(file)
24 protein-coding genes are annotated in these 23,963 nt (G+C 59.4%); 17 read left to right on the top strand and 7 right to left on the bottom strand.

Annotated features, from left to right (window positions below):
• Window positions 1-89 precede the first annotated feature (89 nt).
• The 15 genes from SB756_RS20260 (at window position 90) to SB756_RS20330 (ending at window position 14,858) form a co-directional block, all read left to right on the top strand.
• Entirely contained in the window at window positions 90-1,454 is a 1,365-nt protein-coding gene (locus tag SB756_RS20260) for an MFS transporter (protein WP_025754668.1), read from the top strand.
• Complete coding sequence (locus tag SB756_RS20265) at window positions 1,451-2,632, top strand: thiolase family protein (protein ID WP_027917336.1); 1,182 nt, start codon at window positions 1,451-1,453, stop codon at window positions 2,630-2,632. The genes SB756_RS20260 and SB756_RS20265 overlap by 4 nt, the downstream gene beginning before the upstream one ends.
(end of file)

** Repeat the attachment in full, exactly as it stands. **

24 protein-coding genes are annotated in these 23,963 nt (G+C 59.4%); 17 read left to right on the top strand and 7 right to left on the bottom strand.

Annotated features, from left to right (window positions below):
• Window positions 1-89 precede the first annotated feature (89 nt).
• The 15 genes from SB756_RS20260 (at window position 90) to SB756_RS20330 (ending at window position 14,858) form a co-directional block, all read left to right on the top strand.
• Entirely contained in the window at window positions 90-1,454 is a 1,365-nt protein-coding gene (locus tag SB756_RS20260) for an MFS transporter (protein WP_025754668.1), read from the top strand.
• Complete coding sequence (locus tag SB756_RS20265) at window positions 1,451-2,632, top strand: thiolase family protein (protein ID WP_027917336.1); 1,182 nt, start codon at window positions 1,451-1,453, stop codon at window positions 2,630-2,632. The genes SB756_RS20260 and SB756_RS20265 overlap by 4 nt, the downstream gene beginning before the upstream one ends.